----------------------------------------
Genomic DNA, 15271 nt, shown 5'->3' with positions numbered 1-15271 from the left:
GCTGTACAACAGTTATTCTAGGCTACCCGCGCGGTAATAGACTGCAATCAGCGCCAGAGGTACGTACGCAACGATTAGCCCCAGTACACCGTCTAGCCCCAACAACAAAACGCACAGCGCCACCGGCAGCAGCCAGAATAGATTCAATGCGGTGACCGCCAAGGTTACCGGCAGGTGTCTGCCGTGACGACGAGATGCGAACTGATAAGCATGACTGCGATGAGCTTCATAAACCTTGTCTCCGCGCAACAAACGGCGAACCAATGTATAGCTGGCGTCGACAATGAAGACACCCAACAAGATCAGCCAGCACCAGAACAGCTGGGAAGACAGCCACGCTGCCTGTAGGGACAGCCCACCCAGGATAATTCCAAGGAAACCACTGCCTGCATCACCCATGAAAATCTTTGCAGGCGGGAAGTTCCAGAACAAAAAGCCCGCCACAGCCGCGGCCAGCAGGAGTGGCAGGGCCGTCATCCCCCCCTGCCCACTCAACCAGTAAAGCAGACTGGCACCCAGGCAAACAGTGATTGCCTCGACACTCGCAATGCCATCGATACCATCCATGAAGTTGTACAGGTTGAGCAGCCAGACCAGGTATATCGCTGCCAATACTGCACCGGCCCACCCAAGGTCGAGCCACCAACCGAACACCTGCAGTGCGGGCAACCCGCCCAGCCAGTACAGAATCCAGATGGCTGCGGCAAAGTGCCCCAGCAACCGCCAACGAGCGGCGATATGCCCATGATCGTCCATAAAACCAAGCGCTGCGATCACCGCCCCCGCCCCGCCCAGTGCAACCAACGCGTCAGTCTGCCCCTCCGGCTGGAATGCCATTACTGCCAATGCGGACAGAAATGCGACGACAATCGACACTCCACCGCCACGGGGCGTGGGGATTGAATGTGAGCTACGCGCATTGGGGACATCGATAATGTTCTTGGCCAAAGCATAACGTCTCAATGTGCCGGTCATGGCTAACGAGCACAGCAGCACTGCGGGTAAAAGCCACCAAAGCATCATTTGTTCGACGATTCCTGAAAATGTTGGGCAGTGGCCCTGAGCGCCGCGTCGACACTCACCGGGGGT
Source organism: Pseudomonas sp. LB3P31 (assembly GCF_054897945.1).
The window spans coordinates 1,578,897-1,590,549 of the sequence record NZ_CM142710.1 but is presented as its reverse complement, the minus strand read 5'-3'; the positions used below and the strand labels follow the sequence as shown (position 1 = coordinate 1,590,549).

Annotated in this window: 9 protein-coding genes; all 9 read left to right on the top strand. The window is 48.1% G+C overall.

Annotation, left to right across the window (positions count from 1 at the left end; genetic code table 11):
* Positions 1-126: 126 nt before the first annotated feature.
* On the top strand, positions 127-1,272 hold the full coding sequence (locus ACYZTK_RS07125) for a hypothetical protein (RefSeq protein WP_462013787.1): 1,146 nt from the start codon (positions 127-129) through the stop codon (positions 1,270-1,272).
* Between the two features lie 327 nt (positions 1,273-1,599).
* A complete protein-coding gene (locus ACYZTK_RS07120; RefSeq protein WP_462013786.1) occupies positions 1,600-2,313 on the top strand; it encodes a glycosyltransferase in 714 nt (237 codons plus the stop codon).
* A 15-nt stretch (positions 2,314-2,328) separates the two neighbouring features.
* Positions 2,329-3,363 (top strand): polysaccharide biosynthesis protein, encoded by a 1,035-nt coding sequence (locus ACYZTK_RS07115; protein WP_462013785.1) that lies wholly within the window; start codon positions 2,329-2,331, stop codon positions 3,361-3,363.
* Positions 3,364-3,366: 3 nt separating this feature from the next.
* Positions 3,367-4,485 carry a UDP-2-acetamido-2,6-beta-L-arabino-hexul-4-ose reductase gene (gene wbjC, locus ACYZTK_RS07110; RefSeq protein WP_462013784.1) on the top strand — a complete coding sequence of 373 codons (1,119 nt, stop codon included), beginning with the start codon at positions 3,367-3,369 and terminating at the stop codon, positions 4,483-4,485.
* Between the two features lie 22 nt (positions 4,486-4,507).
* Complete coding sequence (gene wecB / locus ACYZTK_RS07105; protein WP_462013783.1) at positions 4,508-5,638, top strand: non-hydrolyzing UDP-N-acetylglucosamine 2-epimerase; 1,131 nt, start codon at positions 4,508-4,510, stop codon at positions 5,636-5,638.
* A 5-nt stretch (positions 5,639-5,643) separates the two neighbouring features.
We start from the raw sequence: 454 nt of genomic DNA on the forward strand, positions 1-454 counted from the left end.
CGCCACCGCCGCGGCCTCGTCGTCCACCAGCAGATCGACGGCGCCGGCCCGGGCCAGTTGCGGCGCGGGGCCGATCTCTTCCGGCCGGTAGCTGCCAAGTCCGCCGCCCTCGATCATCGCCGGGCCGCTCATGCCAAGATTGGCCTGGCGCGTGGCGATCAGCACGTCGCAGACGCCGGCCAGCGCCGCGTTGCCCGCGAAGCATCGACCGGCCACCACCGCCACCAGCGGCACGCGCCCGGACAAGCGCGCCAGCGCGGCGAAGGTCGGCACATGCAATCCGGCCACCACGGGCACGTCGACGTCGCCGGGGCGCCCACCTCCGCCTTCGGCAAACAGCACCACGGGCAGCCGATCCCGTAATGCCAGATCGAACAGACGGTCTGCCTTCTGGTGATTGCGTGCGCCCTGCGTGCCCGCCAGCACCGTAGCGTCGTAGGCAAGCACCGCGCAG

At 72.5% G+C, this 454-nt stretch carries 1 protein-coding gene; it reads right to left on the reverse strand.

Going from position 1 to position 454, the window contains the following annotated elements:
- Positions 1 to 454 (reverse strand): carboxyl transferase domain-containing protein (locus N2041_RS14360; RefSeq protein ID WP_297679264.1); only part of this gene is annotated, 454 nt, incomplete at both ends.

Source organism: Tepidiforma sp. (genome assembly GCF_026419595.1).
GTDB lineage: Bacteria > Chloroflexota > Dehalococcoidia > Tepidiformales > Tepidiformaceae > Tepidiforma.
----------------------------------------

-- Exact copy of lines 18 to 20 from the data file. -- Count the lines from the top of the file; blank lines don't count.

We start from the raw sequence: 454 nt of genomic DNA on the forward strand, positions 1-454 counted from the left end.
CGCCACCGCCGCGGCCTCGTCGTCCACCAGCAGATCGACGGCGCCGGCCCGGGCCAGTTGCGGCGCGGGGCCGATCTCTTCCGGCCGGTAGCTGCCAAGTCCGCCGCCCTCGATCATCGCCGGGCCGCTCATGCCAAGATTGGCCTGGCGCGTGGCGATCAGCACGTCGCAGACGCCGGCCAGCGCCGCGTTGCCCGCGAAGCATCGACCGGCCACCACCGCCACCAGCGGCACGCGCCCGGACAAGCGCGCCAGCGCGGCGAAGGTCGGCACATGCAATCCGGCCACCACGGGCACGTCGACGTCGCCGGGGCGCCCACCTCCGCCTTCGGCAAACAGCACCACGGGCAGCCGATCCCGTAATGCCAGATCGAACAGACGGTCTGCCTTCTGGTGATTGCGTGCGCCCTGCGTGCCCGCCAGCACCGTAGCGTCGTAGGCAAGCACCGCGCAG

At 72.5% G+C, this 454-nt stretch carries 1 protein-coding gene; it reads right to left on the reverse strand.